Four Cancer Chemoprevention Trials Seek Subjects

Oncology NEWS International Vol 5 No 12, Volume 5, Issue 12

MANHASSET, NY--High-risk individuals are being enrolled in four multicenter clinical trials aimed at preventing lung, breast, colorectal and prostate cancers. These cancers together account for more than half of all cancer deaths, Laura Donahue, MD, said as she recruited participants at North Shore University Hospital's Don Monti Cancer Center Screening and Education Day.

MANHASSET, NY--High-risk individuals are being enrolled in fourmulticenter clinical trials aimed at preventing lung, breast,colorectal and prostate cancers. These cancers together accountfor more than half of all cancer deaths, Laura Donahue, MD, saidas she recruited participants at North Shore University Hospital'sDon Monti Cancer Center Screening and Education Day.

The National Cancer Institute (NCI) is funding these double-blind,placebo-controlled prospective trials, which will be conductedin collaboration with hundreds of hospitals and medical centersin the United States and Canada.

Patients who had stage I non-small-cell lung cancer with no morethan one primary tumor at a time are eligible to enter the LungCancer Prevention Trial if they underwent complete surgical resectionwithin the past 3 years and are no longer receiving cancer therapy.

"Despite the early stage of diagnosis, 5-year survival isstill poor in this population, ranging between 50% and 60%, Dr.Donahue said. Moreover, she added, in long-term survivors of theinitial surgery, the incidence of second primary tumors can rangeup to 12%.

More than 1,000 patients will be randomized to receive either30 mg of 13-cis-retinoic acid or a placebo daily for 3 years,with 4-year follow-up.

Retinoids have been shown to halt the progress of premalignantlesions of the oral cavity, cervix, and skin, Dr. Donahue noted,and to prevent second primary tumors in head, neck, and lung cancerpatients. This trial will assess the qualitative and quantitativetoxicity of daily use.

The Breast Cancer Prevention Trial will examine whether tamoxifen(Nol-vadex) can reduce the incidence of and mortality from breastcancer in 13,000 healthy women considered at high risk, basedon an NCI model. This study was undertaken because tamoxifen hasproven effective in preventing recurrent disease in breast cancerpatients.

All women older than age 60 and women older than age 35 with otherrisk factors are eligible to enroll. Risk factors considered includenumber of first degree relatives who had breast cancer, nulliparityor age at first live birth, number of benign biopsies of the breast,and presence of atypical hyperplasia or lobular carcinoma in situon a prior biopsy. Women with a history of invasive breast canceror DCIS are being excluded.

The study group will be stratified by risk and randomized to receiveeither 20 mg of tamoxifen or placebo daily for 5 years. Subgroupswill be studied to evaluate the drug's effects on bone density,blood lipids, and serum cholesterol, to corroborate previous reportsof estrogen-like effects in postmenopausal women.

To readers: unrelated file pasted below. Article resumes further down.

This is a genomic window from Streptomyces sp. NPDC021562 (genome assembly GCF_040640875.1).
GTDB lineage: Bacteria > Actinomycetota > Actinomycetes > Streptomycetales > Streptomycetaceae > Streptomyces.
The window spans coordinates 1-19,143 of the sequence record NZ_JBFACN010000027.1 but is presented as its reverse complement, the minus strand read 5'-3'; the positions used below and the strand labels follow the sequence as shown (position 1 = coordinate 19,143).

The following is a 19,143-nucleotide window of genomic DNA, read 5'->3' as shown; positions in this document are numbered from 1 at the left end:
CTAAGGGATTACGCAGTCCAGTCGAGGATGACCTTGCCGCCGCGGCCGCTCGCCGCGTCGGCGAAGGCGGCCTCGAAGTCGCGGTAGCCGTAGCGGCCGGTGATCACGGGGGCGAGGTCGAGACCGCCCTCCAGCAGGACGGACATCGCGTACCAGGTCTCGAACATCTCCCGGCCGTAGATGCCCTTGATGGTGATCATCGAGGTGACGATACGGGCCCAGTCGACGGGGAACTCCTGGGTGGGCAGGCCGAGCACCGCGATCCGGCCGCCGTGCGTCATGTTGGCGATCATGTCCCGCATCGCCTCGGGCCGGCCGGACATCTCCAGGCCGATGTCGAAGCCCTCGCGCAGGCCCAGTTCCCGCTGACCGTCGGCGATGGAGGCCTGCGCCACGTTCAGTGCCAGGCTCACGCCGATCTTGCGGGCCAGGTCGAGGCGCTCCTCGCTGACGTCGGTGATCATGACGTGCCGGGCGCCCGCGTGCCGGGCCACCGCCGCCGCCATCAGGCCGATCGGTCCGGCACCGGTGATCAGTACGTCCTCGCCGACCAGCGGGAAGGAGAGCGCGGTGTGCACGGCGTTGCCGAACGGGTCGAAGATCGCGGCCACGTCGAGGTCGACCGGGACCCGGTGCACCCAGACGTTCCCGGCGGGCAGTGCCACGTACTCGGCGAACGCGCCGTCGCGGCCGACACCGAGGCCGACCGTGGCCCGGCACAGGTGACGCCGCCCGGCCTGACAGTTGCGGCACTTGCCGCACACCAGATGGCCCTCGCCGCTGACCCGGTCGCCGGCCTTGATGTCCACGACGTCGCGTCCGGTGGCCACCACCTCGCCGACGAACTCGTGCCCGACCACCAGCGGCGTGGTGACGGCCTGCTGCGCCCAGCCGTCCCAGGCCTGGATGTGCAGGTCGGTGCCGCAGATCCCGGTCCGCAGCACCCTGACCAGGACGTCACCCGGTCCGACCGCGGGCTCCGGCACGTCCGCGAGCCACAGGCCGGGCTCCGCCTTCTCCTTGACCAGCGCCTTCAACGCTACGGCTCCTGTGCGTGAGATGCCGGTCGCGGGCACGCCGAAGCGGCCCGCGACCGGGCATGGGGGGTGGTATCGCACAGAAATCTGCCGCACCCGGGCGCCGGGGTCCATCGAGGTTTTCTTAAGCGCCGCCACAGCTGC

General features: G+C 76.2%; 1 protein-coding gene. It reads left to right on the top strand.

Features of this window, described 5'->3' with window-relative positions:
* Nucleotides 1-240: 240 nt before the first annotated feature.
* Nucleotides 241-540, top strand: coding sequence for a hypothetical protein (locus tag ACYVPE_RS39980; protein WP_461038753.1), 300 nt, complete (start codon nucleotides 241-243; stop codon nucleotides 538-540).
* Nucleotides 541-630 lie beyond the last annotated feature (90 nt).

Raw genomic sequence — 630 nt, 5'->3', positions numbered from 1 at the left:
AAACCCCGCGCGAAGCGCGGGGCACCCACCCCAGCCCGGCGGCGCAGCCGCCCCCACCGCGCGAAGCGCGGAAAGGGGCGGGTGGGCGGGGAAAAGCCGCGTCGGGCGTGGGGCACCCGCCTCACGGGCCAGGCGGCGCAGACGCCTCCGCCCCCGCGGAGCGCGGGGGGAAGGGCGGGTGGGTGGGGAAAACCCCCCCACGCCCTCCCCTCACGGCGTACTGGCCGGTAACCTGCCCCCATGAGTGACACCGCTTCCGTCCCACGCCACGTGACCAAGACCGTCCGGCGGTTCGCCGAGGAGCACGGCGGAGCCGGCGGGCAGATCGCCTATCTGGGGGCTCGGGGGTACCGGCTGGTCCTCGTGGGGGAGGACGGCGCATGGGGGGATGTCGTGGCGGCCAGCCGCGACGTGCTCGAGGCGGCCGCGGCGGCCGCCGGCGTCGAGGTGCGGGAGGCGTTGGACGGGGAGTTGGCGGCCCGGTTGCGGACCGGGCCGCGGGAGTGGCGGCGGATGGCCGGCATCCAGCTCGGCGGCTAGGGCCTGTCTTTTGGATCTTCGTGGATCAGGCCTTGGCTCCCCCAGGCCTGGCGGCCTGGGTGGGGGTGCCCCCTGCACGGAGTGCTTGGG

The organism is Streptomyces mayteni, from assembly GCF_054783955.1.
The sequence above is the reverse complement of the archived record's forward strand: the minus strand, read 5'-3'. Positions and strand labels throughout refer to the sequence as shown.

Colorectal Adenoma Trial

The Colorectal Adenoma Prevention Trial will evaluate whetheraspirin can decrease the number of recurrent ade-nomas and prolongdisease-free survival in patients who have undergone curativeresections for histologically documented cancers.

The trial is enlisting patients treated for Duke's stage A orB1 tumors and 5-year disease-free survivors of stage B2 or C cancers;all patients must have had colonoscopy in the past 4 months withremoval of all visible polyps.

Pregnant and nursing women; individuals with a history of inflammatorybowel disease, familial polyposis, or active invasive malignancy;and those with severe heart disease, abnormal hemoglobin levels,or contraindications to aspirin use are being excluded.

The 900 men and women enrolled will be randomized to receive either325 mg of enteric-coated aspirin or placebo daily for 3 years.All participants will undergo colonoscopy at the end of the trial.The number of neoplastic polyps, time of occurrence, morbidity,and mortality will be recorded.

The Prostate Cancer Prevention Trial is designed to determinewhether finasteride (Proscar), which blocks 5 alpha-reductaseactivity to lower dihydro-testosterone levels, can prevent prostatecancer or slow the progression of early tumors to life-threateningstages.

It will enroll 18,000 healthy men 55 years of age or older inas close to a representative sample as possible of the racialand ethnic distribution of the disease, which exacts the highestmortality among African-American men.

Participants will receive digital rectal examinations and haveprostate-specific antigen (PSA) levels measured; then they willbe randomized to receive either 5 mg of finasteride or placebodaily for 7 years. At the end of the trial, all of the men willundergo prostate biopsy.

The trial and control groups will be compared in terms of stageand grade of prostate cancer, incidence and severity of benignprostate hyperplasia, number of deaths from prostate cancer, andoverall mortality. This trial is expected to close to new accrualson December 1, 1996.


For More Information

For more information about these and other current clinical trials,physicians can telephone the NCI's cancer information hotlineat 1-800-4-CANCER or access the NCI's cancer information databasewith a PDQ access code. The Don Monti Cancer Center in Manhasset,NY also offers information about these trials through its ownhotline, at 516-562-8255.